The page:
We’ve always known that there’s a close connection between the body and the mind. We’ve all experienced it. That’s why more and more sufferers of chronic physical conditions are referred for counselling, and why, in the UK at least, the ‘talking therapies’ are over subscribed.
Some experts predict that they’ll soon be able to identify people at risk of contracting serious diseases such as cancer from their psychological profiles – others claim they already can.
For instance, in her book, ‘Your Body Speaks Your Mind’, Debbie Shapiro suggests there is a direct link between specific attitudes and emotions, and afflictions in specific parts of the body. For example, if you have problems with your ears, it’s because you cannot accept what you’re hearing and subconsciously withdraw energy from the hearing ability. Ear infections denote irritability with what you’re hearing. Eye problems, she writes, indicate that you’re having difficulty accepting what you’re seeing. Short-sightedness suggests introversion; long-sightedness extroversion. Blurred vision denotes confusion, and so on.
She is not alone in believing that it’s possible to link thinking and behaviour patterns to specific parts of the body:
‘Any distress of the mind slows down the liver. Living in the past, condemning one’s self, and regret of the past affects the liver…. Resentment and pettiness are reflected in the liver, since a healthy liver casts out the untrue and holds fast to the good.’ Catherine Ponder
‘The lungs represent our capacity to take in and give out life. Problems with the lungs usually mean we are afraid to take in life, or perhaps we feel we do not have the right to live fully.’ Louise Hay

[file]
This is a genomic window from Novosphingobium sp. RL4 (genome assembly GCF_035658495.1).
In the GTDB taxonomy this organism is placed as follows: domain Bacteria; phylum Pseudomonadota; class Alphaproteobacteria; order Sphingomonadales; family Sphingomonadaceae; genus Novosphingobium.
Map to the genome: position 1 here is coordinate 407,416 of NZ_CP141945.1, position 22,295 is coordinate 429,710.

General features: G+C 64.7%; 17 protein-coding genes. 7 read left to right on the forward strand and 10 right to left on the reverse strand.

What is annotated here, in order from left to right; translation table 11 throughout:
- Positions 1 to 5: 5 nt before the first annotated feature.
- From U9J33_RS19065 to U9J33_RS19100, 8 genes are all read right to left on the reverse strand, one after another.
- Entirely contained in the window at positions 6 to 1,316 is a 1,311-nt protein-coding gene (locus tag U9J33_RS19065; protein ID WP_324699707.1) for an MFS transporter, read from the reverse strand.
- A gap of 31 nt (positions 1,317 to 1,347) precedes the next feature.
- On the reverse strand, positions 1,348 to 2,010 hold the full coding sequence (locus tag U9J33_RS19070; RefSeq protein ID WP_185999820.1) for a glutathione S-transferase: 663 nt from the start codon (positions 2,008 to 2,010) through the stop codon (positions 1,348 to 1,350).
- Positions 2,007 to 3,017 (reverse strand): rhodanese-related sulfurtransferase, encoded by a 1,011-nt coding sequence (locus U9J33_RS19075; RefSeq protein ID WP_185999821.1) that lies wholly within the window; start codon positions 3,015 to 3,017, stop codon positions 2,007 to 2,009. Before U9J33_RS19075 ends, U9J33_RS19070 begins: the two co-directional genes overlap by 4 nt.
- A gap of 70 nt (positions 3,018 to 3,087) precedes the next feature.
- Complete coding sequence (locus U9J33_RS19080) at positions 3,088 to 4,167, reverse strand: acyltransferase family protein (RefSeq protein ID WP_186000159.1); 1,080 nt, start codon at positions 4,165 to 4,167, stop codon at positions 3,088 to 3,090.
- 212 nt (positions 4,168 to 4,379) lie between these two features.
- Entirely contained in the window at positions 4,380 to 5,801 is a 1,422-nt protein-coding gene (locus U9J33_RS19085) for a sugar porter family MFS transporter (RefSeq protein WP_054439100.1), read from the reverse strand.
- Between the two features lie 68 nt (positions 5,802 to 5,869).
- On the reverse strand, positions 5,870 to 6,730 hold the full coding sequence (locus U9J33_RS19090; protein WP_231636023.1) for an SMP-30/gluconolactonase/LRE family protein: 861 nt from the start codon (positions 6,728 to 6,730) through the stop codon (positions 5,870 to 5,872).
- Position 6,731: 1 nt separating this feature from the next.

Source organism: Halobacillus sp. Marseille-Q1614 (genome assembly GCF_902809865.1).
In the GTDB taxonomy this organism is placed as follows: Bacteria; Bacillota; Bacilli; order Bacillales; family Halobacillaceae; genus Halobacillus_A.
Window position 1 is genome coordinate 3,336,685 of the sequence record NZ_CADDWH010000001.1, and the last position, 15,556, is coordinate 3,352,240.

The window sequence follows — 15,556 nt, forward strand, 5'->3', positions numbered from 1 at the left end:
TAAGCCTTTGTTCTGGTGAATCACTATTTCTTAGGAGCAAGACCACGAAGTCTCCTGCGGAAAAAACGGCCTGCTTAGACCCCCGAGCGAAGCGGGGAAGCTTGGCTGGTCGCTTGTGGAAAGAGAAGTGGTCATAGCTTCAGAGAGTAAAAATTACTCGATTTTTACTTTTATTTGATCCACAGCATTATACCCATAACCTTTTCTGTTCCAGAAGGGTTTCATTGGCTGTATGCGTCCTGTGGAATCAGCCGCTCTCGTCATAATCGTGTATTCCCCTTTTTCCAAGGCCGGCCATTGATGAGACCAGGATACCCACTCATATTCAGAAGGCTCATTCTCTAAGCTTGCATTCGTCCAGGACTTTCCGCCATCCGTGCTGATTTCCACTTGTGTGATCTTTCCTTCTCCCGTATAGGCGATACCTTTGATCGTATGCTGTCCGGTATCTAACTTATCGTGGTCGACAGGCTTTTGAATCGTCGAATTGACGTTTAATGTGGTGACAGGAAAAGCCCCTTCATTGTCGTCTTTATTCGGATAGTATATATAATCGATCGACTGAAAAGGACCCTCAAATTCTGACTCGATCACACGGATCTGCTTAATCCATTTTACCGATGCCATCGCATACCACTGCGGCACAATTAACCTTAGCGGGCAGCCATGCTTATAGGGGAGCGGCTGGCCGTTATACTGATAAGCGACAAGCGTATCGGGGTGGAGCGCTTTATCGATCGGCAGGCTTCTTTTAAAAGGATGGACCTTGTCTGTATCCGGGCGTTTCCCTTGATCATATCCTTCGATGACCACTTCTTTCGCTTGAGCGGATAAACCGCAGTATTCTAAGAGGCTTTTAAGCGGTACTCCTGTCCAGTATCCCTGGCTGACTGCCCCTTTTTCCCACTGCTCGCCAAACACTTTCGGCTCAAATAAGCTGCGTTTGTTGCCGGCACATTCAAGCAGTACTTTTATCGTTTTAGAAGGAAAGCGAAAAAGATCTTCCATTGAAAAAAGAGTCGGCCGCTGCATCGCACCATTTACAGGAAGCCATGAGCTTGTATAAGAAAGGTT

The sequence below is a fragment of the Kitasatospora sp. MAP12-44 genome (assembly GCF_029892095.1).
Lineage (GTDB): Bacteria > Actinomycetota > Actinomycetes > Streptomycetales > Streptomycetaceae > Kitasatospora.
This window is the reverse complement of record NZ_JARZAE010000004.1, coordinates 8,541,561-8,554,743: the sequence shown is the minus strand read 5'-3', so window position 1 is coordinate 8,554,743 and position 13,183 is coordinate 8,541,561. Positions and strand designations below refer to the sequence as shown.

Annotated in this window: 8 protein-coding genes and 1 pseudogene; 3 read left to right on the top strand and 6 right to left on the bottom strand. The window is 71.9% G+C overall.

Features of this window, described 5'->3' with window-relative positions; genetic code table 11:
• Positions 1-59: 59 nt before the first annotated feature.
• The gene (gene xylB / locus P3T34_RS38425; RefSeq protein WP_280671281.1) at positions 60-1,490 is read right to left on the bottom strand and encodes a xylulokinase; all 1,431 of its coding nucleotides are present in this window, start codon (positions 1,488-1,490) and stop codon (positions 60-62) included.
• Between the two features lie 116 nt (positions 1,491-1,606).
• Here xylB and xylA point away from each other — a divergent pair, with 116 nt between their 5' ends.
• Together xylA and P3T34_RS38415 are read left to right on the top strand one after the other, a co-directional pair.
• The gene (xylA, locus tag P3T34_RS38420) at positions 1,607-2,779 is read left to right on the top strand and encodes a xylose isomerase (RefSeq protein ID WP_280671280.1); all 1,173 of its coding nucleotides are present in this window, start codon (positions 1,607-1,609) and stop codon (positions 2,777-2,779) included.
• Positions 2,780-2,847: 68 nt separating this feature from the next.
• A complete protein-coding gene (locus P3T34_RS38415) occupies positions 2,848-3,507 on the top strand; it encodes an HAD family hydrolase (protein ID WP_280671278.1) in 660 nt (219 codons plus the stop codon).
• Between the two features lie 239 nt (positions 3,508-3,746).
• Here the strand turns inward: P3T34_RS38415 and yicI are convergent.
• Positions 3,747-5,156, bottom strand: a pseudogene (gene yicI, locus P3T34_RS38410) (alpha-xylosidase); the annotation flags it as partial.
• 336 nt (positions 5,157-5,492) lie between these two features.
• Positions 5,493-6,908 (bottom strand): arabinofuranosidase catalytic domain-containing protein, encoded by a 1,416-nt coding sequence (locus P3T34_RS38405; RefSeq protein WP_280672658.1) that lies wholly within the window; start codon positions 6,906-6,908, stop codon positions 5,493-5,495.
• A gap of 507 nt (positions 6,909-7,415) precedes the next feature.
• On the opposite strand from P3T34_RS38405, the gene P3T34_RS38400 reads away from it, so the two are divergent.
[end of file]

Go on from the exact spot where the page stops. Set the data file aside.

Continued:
‘There’s a surprising correlation between one’s choice of words and the ailments one suffers: ‘That makes me sick!’ (linked to ulcers); ‘I made a rash decision (linked to skin problems); ‘It’s doing my head in’ (headaches)….’ Arielle Essex
Far fetched? Then consider this:
The body is constantly regenerating itself. Every second more than a million cells in your body die and are replaced with new cells. The cells of your heart, skeleton, liver, skin and digestive system are replaced every three to six months, and even the cells in your brain are constantly regenerating. Some say that every cell is replaced at least every two years – some say it’s more frequent than that.
We know through the work of cellular biologist Bruce Lipton and others that every cell in the body has intelligence and responds to our ‘instructions’ (thoughts, mental images and beliefs). As they reproduce, they respond to the pattern we give them. This way, every emotion is locked into our physical makeup.
‘I’ve hurt my arm’ could be reinterpreted as ‘A hurt inside me is manifesting in my arm’. If you notice yourself thinking, ‘You’re a pain in the neck’ or ‘this is a real headache’, don’t be surprised if you get one. Phrases like, I can’t stomach this,’ and ‘It’s too much for me to shoulder’ have obvious repercussions. When you talk like this you’re sending a direct message from the brain to that part of the body via the nervous system.
If you’re a generally positive person, the new cells are likely to be healthy and you’re improving your chances of a vibrant good health. If you’re generally negative in outlook, the new cells are weakened and you may even be curtaining your lifespan.
Over time, your body becomes a walking autobiography, because every physical state has an underlying non-physical state. One’s thought affect the shape of your face! The ancient art of physiognomy (face reading) is based on this premise. Indeed, the idea that a person’s character can be seen in his face is more or less taken as given around the world. Research shows that such traits as honesty, social dominance and aggression are indeed linked to facial features.
Over a hundred years ago, Sigmund Freud wrote: ‘Often repressed emotions will manifest either as behavioural problems or physical problems’. Although widely derided at the time, the evidence is now overwhelming.
©David L. Preston 24.3.2017
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How to Books, 2007
 Deb Shapiro, Your Body Speaks Your Mind, 1996, Piatkus Books, ISBN 978-0749915957
 The Healing Secrets of the Ages, pg 240, De Vorss Publications, 1967, ISBN 0-875 16-550-8
 You Can Heal Your Life, pg 128, Axis Publishing, 1987, ISBN 1 870845 01 3
 Bruce Lipton, The Biology of Belief, Hay House Inc, 2008, ISBN 978-1401923112
 See The Economist, 21st August 2008